To visualise this, I’ve created some tree diagrams to demonstrate the likely path I think a game will take based on a team’s goal ratio at a given GS. I’ve created branches coming off each GS “node”. The likelihood of a team scoring the next goal based on the current GS is written on the branch, and the outcome is written at the end of the branch. I’ve then extended the tree diagram to further goal possibilities as the match develops. It’s worth noting here that the goal ratios are calculated for each team over the course of the season, and that the outcomes are not interactions between the two playing teams.
Alongside this tree diagram, I’ve created xGoals heat maps coloured green (indicating good performance) to red (indicating poor performance). As this metric is calculated per GS, I’ve calculated xGoals per 90mins based on the time each team has spent in a GS.
So now that we’re up to speed, lets jump straight into a selection of this weekend’s fixtures:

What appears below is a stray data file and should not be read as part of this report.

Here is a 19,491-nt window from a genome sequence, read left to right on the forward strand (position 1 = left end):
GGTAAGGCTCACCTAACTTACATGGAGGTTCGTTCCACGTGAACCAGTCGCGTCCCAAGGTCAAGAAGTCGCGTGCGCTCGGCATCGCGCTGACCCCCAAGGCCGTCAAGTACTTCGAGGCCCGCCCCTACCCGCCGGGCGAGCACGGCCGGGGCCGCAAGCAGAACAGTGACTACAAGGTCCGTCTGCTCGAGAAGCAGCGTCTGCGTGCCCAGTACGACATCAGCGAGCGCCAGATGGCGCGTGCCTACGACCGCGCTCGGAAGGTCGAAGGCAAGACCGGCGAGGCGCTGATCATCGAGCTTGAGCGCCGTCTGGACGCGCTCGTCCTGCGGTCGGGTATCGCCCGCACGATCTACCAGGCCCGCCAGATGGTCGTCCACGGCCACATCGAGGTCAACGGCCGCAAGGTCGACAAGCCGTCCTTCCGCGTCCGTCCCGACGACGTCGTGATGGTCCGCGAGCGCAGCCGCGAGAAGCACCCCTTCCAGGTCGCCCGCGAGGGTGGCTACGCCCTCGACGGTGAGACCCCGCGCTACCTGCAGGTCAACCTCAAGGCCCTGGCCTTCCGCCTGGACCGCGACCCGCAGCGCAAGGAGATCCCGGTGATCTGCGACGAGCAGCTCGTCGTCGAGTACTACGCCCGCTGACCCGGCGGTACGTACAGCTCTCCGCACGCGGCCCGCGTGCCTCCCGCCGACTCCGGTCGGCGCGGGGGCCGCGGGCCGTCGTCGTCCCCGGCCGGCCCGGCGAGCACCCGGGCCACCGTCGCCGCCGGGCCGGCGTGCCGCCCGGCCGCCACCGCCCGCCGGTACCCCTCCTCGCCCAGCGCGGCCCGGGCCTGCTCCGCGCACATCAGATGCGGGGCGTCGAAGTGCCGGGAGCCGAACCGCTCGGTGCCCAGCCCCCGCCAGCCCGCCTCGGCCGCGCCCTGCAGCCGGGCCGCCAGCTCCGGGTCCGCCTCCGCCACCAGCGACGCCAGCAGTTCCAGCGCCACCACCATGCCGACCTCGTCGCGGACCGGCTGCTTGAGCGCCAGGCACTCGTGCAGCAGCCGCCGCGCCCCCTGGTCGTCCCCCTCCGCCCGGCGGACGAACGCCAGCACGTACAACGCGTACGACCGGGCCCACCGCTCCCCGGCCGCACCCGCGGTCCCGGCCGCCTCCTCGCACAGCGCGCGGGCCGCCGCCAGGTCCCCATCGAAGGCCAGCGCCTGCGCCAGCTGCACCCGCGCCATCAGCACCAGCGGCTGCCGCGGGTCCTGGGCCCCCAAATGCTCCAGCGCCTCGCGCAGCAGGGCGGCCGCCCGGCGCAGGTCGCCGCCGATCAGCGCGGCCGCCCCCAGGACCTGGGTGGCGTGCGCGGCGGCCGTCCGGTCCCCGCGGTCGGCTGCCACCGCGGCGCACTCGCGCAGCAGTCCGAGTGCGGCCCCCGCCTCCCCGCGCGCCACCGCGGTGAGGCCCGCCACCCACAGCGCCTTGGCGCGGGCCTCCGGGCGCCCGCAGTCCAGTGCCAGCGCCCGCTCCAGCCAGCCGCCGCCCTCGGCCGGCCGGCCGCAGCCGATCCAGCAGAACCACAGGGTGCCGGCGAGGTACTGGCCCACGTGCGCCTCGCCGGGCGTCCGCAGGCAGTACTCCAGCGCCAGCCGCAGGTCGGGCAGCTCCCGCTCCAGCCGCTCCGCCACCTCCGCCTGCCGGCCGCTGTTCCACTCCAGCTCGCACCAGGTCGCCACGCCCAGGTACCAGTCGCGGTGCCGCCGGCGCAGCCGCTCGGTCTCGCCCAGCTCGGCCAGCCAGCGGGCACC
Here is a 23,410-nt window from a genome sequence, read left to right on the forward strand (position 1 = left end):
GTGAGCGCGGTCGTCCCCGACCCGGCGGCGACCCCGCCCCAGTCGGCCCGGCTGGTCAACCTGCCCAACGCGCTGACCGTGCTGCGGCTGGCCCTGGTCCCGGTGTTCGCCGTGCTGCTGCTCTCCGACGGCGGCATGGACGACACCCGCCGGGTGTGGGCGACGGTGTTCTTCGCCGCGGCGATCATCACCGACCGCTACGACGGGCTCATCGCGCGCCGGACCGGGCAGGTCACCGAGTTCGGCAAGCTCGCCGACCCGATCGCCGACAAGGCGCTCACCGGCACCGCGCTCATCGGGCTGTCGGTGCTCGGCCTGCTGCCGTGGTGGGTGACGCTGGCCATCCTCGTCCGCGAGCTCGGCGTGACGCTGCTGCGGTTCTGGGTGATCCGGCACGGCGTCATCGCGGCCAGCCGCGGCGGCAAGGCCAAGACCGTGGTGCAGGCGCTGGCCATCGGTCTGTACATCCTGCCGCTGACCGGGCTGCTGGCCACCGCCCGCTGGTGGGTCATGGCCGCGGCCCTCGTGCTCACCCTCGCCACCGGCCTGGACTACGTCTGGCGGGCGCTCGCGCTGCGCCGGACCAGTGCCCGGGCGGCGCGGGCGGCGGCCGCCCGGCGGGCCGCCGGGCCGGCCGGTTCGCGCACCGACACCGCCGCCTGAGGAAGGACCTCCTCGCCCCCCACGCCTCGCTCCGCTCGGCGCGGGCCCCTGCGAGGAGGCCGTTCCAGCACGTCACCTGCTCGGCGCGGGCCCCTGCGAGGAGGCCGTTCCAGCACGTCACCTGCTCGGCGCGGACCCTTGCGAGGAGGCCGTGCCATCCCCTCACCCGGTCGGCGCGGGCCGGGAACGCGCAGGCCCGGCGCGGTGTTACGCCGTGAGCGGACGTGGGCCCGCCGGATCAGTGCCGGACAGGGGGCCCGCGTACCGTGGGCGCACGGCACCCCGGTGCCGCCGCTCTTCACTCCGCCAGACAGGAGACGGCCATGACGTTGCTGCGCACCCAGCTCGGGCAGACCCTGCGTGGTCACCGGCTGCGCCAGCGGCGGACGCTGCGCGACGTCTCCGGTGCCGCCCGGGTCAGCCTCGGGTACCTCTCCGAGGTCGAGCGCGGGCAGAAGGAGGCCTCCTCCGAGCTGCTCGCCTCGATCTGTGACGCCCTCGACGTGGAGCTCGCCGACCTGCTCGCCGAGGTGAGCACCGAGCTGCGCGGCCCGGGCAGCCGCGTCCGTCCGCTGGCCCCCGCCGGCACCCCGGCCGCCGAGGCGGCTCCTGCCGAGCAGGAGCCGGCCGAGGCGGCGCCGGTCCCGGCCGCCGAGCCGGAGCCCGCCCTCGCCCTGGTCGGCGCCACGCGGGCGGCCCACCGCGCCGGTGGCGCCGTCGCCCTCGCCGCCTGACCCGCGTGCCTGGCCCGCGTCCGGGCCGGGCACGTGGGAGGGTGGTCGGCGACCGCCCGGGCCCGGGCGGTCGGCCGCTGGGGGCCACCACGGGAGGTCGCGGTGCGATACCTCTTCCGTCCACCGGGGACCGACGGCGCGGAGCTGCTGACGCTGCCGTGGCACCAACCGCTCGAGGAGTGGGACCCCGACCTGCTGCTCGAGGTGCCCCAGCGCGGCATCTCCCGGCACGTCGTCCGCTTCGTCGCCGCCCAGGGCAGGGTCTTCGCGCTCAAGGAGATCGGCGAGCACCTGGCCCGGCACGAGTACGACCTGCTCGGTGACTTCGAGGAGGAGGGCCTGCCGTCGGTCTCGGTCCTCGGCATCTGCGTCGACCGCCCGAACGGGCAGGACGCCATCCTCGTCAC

Chelsea vs. Swansea City (Saturday 25th February 2017 @ 3pm)
Chelsea entertain Paul Clement’s Swansea City on Saturday afternoon and our analysis only sees this going one way. At a 0 GS (i.e. 0-0), Chelsea have scored the first goal at home 83% of the time, whereas Swansea have scored the first goal away from home 31% of the time, so Chelsea taking the lead (1-0) would not be at all unprecedented.
When Chelsea have been in a +1 GS at home (14 instances), they’ve gone onto score the next goal 53% of the time, whereas Swansea have only gone onto equalise 14% of the time; so I’m going to back Chelsea to double their advantage here. This is corroborated when we analyse each team’s xGoals; as when in a +2 game state, Chelsea are expected to score 1.36 goals per 90, whilst Swansea are expected to concede 1.72 goals per 90 when they are in a -2 GS.